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This article appears in the November 2020 issue of Investment ExecutiveSubscribe to the print edition, read the digital edition or read the articles online.

With almost nine million Canadians affected by job loss or pay cuts and more than 60% of small businesses experiencing revenue decline of 20% or more during the Covid-19 pandemic, 2020 could be a low-income year for many of your clients.

As a financial advisor, you’re well placed to help clients overcome this challenge, says Wilmot George, vice-president of tax, retirement and estate planning with CI Investments Inc. in Toronto.

When a client loses their job or experiences an unexpected drop in income, George says, your first priority is to help them avoid a cash-flow crunch by creating a plan for meeting their short-term liquidity needs. Ideally, your client won’t have to take on debt to finance those needs.

Once your client’s short-term needs are taken care of, you can help them take advantage of potential tax efficiencies that may result from making less than in a typical year, George says.

Clients can use a number of tax-efficient strategies to increase cash flow, reduce taxes payable or get a bigger tax refund, depending on the client’s circumstances.

Blair Evans, director of tax and estate planning with IG Wealth Management in Winnipeg, says carefully reviewing each client’s situation is important when determining whether they expect their decline in income will be temporary or extend into future years.

For many clients, one of the most common tax-planning tools is an RRSP.

“If they have [already] contributed to an RRSP, it would make sense for them to defer their tax deduction in the current year to a year when their income is higher,” says Frank Di Pietro, assistant vice-president, tax and estate planning with Mackenzie Investments in Toronto.

Typically, tax deductions related to RRSP contributions can be carried forward indefinitely. “[Clients may] get a bigger deduction if and when their income rises to pre-Covid levels [depending on their pre- and post-Covid tax bracket],” Di Pietro says. “The higher the tax bracket, the greater the deduction.”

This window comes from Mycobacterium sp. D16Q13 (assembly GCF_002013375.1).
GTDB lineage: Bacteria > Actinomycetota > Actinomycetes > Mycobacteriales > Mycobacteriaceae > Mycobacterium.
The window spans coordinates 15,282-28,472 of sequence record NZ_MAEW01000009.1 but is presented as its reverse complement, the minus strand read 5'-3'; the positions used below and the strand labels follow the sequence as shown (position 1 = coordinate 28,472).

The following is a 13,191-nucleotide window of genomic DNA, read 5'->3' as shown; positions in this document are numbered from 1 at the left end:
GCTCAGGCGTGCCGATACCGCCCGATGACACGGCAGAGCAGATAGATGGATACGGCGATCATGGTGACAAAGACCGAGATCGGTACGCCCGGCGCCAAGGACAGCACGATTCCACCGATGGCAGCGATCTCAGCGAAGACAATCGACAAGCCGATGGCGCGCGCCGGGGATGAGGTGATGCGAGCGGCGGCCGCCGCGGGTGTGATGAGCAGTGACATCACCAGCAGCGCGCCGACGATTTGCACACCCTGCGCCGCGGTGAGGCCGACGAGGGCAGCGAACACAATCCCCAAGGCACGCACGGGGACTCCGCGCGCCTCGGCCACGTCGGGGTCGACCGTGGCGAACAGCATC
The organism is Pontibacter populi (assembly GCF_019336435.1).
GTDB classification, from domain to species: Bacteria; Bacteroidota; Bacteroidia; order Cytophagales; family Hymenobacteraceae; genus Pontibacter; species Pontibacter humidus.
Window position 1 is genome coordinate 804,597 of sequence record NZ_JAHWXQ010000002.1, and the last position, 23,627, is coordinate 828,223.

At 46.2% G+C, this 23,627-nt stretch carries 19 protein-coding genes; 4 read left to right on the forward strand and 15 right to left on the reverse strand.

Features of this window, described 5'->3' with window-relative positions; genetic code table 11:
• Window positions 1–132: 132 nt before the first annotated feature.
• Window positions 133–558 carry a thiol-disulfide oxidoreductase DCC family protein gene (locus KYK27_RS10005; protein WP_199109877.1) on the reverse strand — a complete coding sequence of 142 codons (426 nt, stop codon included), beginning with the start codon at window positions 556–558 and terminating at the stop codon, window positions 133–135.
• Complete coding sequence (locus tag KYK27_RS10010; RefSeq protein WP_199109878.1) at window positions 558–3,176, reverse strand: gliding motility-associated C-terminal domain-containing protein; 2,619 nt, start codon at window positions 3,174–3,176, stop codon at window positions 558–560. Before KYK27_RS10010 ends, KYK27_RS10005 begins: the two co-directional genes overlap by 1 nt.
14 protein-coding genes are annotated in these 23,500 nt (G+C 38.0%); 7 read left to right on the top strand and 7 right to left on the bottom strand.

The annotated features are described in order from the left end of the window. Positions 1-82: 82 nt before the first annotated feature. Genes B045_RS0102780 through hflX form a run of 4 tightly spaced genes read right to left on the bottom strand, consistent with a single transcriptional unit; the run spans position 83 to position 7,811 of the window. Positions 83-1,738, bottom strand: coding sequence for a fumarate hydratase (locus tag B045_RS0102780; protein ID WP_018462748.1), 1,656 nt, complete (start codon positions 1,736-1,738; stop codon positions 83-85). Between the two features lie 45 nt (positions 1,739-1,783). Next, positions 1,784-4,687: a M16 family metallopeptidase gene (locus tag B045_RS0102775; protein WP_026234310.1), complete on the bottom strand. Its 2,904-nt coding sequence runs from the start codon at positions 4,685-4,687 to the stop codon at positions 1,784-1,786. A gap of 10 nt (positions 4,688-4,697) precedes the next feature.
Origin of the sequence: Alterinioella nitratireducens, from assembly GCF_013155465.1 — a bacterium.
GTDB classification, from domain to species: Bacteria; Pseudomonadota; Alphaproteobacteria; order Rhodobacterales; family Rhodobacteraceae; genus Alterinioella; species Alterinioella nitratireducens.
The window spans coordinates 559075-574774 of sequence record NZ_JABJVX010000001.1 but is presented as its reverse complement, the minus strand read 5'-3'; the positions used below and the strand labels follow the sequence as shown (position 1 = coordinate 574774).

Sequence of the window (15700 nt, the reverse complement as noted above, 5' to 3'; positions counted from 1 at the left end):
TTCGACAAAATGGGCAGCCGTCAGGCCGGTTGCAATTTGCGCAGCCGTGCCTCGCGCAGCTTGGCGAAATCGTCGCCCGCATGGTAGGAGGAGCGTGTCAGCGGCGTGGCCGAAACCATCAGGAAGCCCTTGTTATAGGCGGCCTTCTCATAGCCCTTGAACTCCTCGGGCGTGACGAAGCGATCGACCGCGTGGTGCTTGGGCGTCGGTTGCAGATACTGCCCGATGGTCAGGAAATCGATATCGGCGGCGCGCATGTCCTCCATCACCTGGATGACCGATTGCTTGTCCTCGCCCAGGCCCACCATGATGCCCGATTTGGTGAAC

Clients who won’t make an RRSP contribution because of a decline in income should think about the opportunity they are forgoing to get a head start on tax-free growth in their investments, George says.

Married clients or those in common-law relationships have more options if their spouse’s income is unaffected in 2020.

The Canadian tax system, George says, “looks at individual and not combined income.” Therefore, any opportunity to shift income from the higher-income spouse to the lower-income spouse can be tax-efficient.

For example, the higher-income spouse can make a spousal RRSP contribution once they have made their own RRSP contribution, provided the higher-income spouse has sufficient RRSP room.

The contributing spouse will benefit from the tax deduction and receive a tax refund, while the lower-income spouse will benefit from tax-free growth in their RRSP. However, Di Pietro cautions, “spousal contributions are more of a long-term consideration” and should not necessarily be used when there is only a temporary change in circumstances.

In certain cases, married clients who are collecting pension or RRIF income might have still been working to supplement their incomes, with one partner earning more than the other during the year. George advises that such clients, as long as they are 65 or older and living together, can consider splitting their pension or RRIF income to reduce their total taxes payable as a couple. Typically, the spouse with the higher pension income can elect to split eligible pension income received in the year with their spouse or common-law partner, which can result in a significant reduction in taxes payable.

In addition, Di Pietro suggests, clients can choose “to extract [more] money out of their RRIF” to meet cash-flow needs and end up paying less taxes than they normally would in a regular year.

Blair suggests that clients can also engage in tax-loss selling to free up additional cash flow. Not only can losses be carried forward indefinitely, they “can be carried back for up to three years to offset any gains that were made in those years,” he says, and thus can result in a tax refund.

In a similar vein, clients can trigger additional income, George says, by selling investments that have appreciated in order to realize capital gains. In a low-income year, those clients will pay less taxes on those gains by virtue of being in a lower tax bracket.

George also suggests that a low-income year could be a good time for clients to sell investments held in a non-registered account and use the proceeds to buy back those investments within a TFSA. The taxes those clients pay will be less in a low-income year, while the investments will benefit from tax-free growth. However, George cautions, “clients should manage how much” they withdraw from investments “to keep income low.”

Di Pietro says that a high-income spouse may also choose to “lend the value of a portfolio” to a low-income spouse at a prescribed rate of interest. In this case, all investment gains and income on the portfolio would be taxed in the hands of the low-income spouse, he says.

This strategy makes sense for clients whose income will be affected over the long term. Di Pietro adds that the strategy works best if the portfolio’s value had declined at the time of the loan, as a deemed disposition of the assets will be triggered at the time of the transfer.